- FashionUnited |
Two things were abound at J. Mendel's New York Fashion Week presentation, color and furs. Designer Gilles Mendel was inspired by the "Jardin A Giverny" painting by Claude Monet, as he loved the painting's exuberant tints and the poetic nature of the women depicted who embraces this fable and puts energy into her presence.
However, Mendel's inspiration didn't just stop with Monet. He also found inspiration in Guy Bourdin's 1970's images, to find color inspiration. "I envisioned my woman in the late 70s where she's playing with those very beautiful hues of color, and she's also kind of a woman who is just fun," Mendel said to FashionUnited. "She's partying, she's having a great time. At night time she might be at one of those places like Studio 54 where she's mingling with Mick Jagger."
J. Mendel gets bright and colorful for spring/summer 2019
For Mendel, it was all about finding taking the classical and giving it a fresh update. Couture techniques were used to manipulate fabrics, creating exquisite details such as hand-pleats and ruffles contouring the dresses. "I want to reach any age of women," Mendel said to FashionUnited. "I think all women generally appreciate and love my clothes, because I do things that are in a way classical, but with a twist and more sophisticated. My clothes are for a woman who likes to go out. Everyone has a place in my heart from the millennials to the older ladies."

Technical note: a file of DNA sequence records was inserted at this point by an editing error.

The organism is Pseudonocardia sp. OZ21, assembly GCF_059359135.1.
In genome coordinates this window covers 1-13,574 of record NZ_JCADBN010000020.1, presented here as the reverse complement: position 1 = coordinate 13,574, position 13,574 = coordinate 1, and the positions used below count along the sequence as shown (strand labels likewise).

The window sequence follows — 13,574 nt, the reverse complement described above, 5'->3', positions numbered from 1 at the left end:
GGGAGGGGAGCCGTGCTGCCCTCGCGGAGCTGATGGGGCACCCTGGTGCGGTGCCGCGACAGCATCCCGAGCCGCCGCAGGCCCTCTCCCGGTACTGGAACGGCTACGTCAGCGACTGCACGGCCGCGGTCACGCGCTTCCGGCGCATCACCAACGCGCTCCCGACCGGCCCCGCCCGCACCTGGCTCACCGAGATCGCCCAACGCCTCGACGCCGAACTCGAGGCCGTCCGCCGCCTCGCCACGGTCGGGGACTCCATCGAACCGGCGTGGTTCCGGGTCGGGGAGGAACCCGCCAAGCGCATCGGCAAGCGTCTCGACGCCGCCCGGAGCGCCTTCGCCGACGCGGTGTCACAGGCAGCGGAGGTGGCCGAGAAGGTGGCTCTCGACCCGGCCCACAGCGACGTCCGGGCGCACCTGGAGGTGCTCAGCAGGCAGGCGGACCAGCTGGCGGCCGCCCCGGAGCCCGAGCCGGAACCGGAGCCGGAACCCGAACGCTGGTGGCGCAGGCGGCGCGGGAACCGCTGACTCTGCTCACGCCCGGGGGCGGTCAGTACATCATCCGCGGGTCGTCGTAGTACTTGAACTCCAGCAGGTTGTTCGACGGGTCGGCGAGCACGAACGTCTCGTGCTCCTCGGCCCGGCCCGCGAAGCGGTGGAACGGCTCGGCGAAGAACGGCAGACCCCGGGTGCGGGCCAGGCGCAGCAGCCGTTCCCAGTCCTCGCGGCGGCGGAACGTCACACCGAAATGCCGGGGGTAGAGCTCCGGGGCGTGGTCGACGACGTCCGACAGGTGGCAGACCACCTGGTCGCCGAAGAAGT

While many brands are invested in expansion and the idea of global growth, Mendel likes the state and pace the brand is growing it and has no big ambitions to make the brand too commercial. "At the moment the brand is very good where it's at," Mendel said to FashionUnited. "We have a very unique atelier. We're like a small bakery making very special things. These days it's good to say true to yourself and what you do, so we don't have an immediate look for expansion. It's about making what we do the best we can."
Despite his penchant for precedent, Mendel also took some out of character approaches for this collection. While he typically prefers minimalist, subdued colors, this collection included pinks, purples, greens, and peach as part of the color palette. Silk, organza, and chiffon made up the luxurious materials of this collection. Of course it wouldn't be J. Mendel without a good fur, with notable fur pieces including sheered mink, sable, broadtail and chinchilla.
After all these generations, the brand has stayed true to its classic image and heritage. To sum it up: glamour never dies.photos:courtesy of Purple